Like the other departments within the Faculty of Engineering, Materials Engineering was encouraged to engage with industry on a number of different consulting projects, which assisted in developing strong ties with local industries such as BHP, Comalco, ICIANZ, as well as bodies like CSIRO, the Australian Welding Research Association, the Defence Science and Technology Organisation and the State Electricity Commission. International connections were also developed and in 1982, the department served as host to the 6th International Conference of the Strength of Metals and Alloys. A number of distinguished overseas academics also came to spend periods of sabbatical leave in the Department.
When Polmear accepted an invitation to become Deputy Vice-Chancellor at Monash in 1987, staff member Paul Rossiter was appointed Professor and Head. Shortly afterwards, the department was awarded funding to establish a Key Centre of Advanced Materials Technology (CAMT) which was involved in a range of activities, particularly acting as a point of engagement with industry to undertake smaller and larger consulting jobs. The department remained research active, moving in new directions such as in the growing area of biomaterials. More traditional materials remained important, and in 1989 the department played a key role in a number of Cooperative Research Centres. In particular, CRC’s in Polymers (CRC-Polymers) and in Light Metals (CRC-CAST) provided long term funding and activity which have lasted more than 20 years and continue to involve many academics and researchers. Many of these Centres involve various divisions of CSIRO located across the road from the department, and many other active links between Materials Engineering and CSIRO researchers remain.
When Rossiter moved to Curtin University in 1996, Barry Muddle became the Departmental Head, also taking over as CAMT Director. While maintaining existing strengths, new areas were developed – in particular functional materials and tissue engineering, the latter forging a link between biomaterials and the strength of stem cell science at Monash, a research strength that remains to this day. Between 2000 and 2004 the department became a School of Physics and Materials Engineering falling under the Faculties of both Engineering and Science. Barry Muddle remained as the Head of School. This entity ultimately reformed back to separate departments under their respective faculties. Muddle completed his term as Head of School in 2004, and was followed by George Simon as Head.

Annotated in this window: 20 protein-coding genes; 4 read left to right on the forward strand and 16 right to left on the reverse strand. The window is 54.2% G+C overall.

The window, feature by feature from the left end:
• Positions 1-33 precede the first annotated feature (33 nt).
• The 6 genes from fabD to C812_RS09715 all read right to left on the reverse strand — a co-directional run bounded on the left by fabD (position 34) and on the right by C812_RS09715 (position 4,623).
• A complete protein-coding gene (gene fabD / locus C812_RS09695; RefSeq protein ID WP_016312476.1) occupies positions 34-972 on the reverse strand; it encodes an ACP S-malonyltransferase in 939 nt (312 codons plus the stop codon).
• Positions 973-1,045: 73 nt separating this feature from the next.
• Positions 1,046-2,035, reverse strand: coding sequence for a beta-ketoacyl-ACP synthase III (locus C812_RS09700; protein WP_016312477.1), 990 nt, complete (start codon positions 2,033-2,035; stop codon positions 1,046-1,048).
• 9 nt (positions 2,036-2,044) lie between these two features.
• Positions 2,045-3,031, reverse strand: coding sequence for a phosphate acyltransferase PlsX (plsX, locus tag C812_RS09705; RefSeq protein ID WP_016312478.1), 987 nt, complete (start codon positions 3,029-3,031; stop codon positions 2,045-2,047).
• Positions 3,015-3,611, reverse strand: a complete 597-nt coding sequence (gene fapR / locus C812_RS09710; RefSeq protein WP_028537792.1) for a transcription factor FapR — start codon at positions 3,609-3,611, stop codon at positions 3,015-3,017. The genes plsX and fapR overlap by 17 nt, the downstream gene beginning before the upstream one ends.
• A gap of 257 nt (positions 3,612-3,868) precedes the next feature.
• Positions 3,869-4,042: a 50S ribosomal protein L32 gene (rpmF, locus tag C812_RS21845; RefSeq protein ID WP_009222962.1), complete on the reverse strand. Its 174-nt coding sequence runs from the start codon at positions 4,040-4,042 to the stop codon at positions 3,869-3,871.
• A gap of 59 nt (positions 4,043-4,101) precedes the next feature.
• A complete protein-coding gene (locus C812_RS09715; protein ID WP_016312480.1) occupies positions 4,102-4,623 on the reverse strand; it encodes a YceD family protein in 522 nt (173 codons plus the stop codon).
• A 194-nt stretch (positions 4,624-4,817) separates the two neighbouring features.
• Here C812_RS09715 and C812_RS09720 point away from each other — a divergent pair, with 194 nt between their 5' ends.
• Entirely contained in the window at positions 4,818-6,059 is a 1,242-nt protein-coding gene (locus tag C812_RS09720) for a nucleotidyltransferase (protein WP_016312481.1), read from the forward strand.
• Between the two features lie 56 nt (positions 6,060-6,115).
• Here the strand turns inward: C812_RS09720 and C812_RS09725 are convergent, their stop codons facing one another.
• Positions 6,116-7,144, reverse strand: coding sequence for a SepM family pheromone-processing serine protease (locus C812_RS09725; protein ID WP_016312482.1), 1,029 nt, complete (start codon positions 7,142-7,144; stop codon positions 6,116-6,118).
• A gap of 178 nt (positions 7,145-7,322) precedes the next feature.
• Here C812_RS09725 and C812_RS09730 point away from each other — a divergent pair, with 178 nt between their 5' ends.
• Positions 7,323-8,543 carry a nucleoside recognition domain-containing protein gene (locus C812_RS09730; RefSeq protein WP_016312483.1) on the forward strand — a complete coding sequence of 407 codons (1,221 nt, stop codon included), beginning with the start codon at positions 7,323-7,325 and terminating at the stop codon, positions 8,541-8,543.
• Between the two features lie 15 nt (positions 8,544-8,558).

Muddle obtained a Federation Fellowship and became the Director of the ARC Centre of Excellence for Design in Light Alloys which he applied for, along with other departmental members. Based in the Department of Materials Engineering, this gathered together expertise in light metals research in Australia and was involved with the CSIRO Light Metals Flagship. The department was also part of another ARC Centre of Excellence in Electromaterials Science (ACES) with the Department of Chemistry at Monash.
In recent times, the department has maintained and expanded strengths in areas such as light metals, with a continuing emphasis on physical metallurgy combined with surface engineering, corrosion and modelling. Xinhua Wu became Director of the ARC Centre of Excellence for Design in Light Alloys after Muddle retired in 2010, bringing expertise in advanced processing of light metals. Functional materials has continued to grow, in particular in relation to energy-related materials (solar energy, fuel cells, various nanomaterials), as has the effort in modelling, other forms of processing and biomaterials engineering. In 2010 a new CRC in Energy Pipelines commenced, the Monash Materials Engineering involvement largely driven by Nick Birbilis.
In 2011 the Department of Materials Engineering remains one of the few engineering departments in Australia covering such a wide range of materials. Three of the six former metallurgy departments across other Australian universities have been closed down and the other three have adopted the materials approach. Areas of current departmental interest include: metallurgy, biomaterials, tissue engineering, ceramics, nanomaterials, corrosion, modelling of materials, energy-based materials and polymers. Recent new initiatives involving a range of staff members include a centre in the area of architectured materials. Staff are increasingly engaged with synchrotron facilities around the world, and particularly the Australian Synchrotron across the road from the department, which commenced operation in 2007. In 2011, the Melbourne Centre for Nanofabrication was at full strength, providing facilities for advanced manufacturing which will be important in years to come, for example, in areas such as solar energy and organic electronics.
Recent undergraduate numbers in Materials Engineering have been substantially increased by the establishment of the 2+2 program with Wuhan University of Technology and Central South Universities in China. This program allows students from China, after completing two years of their degree, to transfer to Monash University to complete their degree in the Department of Materials Engineering, and thus graduating with a degree from both China and Australia. A high proportion of these students, once completed, have gone on to do postgraduate research studies within the department. The breadth of the curriculum has changed, as for all departments in the faculty, particularly with the great range of combined degrees, with commerce, science and new combined degree with biomedical science being the most popular.
The department currently has more than 85 postgraduate students and approximately 15 academic staff. Over the past twenty five years a total of twenty new professors have come out of Department of Materials Engineering. A large number of them remain at Monash, while several others have moved on to other universities in Australia. Of these twenty professors, seven of them were former undergraduate or postgraduate students in the department and six of them are now at universities in Singapore and South Korea.